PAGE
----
My dog had to go on a diet. A ten-pound weight gain in four months gave me panicked visions of a fast-growing tumor, but no, says the vet. He’s just eating too much.

After a morsel-by-morsel review of his eating habits, I determined that switching dog foods about four months ago accounted for roughly 25 percent more calories in his daily diet. Oops.

Two weeks of fat-dog food and carrot snacks later, I can already see a difference in Wallace’s physique. I knew exactly how to fix the problem and I quickly put a new meal plan in place. Mission accomplished.

It seems simple, but only because I’m doling out the food and carrots. My dog may not get to pick his food, but he’ll get to his goal pretty quickly. He doesn’t have a choice.

Real life is different. Whether it’s our diet of food or media consumption or [insert something you’re trying to conquer here], we get to make choices. We get to decide. And all our decisions are interrelated.

  • Working late tonight? There goes your workout time.
  • Slept in so you didn’t have time for breakfast? That donut in the breakroom looks awfully good.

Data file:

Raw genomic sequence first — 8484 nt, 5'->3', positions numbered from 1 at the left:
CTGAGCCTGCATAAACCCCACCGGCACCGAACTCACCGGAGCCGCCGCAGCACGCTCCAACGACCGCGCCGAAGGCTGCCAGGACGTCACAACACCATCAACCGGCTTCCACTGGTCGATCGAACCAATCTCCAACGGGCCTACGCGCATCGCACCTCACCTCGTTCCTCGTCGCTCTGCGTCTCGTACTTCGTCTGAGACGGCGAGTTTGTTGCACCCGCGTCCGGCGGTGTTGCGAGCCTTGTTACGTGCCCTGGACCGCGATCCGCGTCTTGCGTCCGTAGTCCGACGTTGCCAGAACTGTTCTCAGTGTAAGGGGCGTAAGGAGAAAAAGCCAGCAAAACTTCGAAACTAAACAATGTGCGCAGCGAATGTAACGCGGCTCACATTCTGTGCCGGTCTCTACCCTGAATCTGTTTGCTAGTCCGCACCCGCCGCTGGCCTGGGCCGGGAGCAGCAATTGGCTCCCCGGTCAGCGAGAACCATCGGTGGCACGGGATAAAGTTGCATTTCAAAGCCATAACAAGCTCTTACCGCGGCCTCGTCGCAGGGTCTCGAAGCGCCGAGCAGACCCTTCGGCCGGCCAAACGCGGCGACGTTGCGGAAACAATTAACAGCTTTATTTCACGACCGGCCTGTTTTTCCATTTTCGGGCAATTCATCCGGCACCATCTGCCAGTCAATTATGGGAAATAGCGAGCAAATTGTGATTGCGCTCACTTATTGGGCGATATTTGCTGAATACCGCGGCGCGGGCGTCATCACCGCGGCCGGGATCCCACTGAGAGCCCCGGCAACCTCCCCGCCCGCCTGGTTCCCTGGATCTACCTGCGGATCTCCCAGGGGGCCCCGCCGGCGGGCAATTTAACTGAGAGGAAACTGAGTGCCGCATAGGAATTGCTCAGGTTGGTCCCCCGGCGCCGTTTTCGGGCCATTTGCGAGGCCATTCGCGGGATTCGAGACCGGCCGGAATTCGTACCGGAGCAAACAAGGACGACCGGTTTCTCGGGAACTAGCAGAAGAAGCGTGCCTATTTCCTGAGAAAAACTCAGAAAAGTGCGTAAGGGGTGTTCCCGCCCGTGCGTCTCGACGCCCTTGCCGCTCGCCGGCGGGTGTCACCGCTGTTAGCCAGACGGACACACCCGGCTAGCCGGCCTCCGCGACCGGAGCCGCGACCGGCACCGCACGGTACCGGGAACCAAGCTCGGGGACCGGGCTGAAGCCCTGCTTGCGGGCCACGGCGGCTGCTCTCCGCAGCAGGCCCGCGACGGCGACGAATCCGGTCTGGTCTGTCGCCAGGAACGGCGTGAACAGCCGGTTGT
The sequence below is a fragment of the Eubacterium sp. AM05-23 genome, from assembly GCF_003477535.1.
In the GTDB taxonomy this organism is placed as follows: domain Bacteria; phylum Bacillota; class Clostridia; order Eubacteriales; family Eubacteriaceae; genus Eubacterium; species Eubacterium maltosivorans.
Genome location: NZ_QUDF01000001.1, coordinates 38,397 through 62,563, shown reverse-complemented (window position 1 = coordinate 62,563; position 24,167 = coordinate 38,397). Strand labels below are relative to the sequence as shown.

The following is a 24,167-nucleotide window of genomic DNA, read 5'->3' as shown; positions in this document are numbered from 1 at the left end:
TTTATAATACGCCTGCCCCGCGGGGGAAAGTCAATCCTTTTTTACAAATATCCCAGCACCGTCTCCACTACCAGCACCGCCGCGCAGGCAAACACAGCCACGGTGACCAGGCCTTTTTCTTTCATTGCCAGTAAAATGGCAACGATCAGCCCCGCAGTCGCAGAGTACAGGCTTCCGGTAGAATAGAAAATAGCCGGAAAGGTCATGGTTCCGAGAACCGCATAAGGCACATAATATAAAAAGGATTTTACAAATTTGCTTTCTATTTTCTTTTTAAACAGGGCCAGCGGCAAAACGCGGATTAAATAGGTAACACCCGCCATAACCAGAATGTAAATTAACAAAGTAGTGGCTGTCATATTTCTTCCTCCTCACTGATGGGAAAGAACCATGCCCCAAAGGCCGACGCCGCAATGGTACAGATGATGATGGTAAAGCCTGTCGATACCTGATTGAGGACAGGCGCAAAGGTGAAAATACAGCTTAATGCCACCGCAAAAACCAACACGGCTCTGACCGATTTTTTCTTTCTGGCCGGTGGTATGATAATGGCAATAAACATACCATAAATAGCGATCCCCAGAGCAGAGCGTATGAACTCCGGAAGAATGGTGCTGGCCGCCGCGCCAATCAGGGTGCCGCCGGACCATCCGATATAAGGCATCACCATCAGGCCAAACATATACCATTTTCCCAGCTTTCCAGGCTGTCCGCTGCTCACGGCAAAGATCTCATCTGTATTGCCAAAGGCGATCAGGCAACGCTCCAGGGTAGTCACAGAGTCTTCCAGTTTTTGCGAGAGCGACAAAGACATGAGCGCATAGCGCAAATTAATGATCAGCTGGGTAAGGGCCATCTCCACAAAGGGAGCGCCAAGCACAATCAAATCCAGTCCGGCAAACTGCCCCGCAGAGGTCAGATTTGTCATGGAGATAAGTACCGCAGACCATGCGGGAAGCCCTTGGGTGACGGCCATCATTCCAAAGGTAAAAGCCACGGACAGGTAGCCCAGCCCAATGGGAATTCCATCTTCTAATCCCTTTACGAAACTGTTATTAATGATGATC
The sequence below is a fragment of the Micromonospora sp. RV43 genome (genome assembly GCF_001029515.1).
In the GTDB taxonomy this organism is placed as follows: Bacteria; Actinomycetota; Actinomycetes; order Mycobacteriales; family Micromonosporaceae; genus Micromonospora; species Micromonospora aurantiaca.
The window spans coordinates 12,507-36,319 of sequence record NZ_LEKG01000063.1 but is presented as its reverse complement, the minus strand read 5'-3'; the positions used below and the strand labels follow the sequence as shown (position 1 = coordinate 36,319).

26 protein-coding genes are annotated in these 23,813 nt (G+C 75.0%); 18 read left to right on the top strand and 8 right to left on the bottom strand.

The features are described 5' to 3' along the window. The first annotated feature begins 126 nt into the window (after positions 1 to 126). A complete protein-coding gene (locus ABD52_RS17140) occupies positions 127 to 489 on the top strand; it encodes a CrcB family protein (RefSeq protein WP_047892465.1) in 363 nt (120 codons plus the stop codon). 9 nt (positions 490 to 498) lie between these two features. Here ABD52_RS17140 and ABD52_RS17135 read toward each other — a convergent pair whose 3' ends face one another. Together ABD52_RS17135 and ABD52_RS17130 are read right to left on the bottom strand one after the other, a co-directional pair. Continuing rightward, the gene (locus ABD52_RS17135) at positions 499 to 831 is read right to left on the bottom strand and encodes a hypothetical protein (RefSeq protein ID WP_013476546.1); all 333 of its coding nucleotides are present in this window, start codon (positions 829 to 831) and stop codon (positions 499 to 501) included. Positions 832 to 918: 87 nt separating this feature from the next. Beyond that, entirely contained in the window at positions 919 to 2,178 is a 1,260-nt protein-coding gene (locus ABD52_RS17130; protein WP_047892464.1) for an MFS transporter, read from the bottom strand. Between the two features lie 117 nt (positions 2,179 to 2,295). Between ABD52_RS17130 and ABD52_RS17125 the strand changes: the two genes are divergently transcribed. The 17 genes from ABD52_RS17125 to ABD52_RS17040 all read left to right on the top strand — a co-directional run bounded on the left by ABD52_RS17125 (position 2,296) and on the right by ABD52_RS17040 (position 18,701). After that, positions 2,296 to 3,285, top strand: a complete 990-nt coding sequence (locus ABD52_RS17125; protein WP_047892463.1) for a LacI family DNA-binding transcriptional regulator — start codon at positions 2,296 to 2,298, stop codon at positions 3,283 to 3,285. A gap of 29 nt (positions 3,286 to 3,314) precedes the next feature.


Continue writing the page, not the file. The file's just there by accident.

• Ran into an old friend and decided to go to dinner and catch up? So much for cleaning the bathroom tonight.

The thing to remember is that some of these may be the right decisions, even if they conflict with some other aim. That work project you stayed to finish might have been a great career move. The bathroom can certainly wait for a rekindled friendship.

Keep moving toward your goal, whatever it is, but make room for conflicting choices along the way. Choose the things that contribute to your development and nurture relationships, even if it means taking a little detour. Don’t beat yourself up about it, just mosey back toward the path.

And every now and then, a donut is probably okay, too.

P.S. Sorry, Wallace. You still get carrots.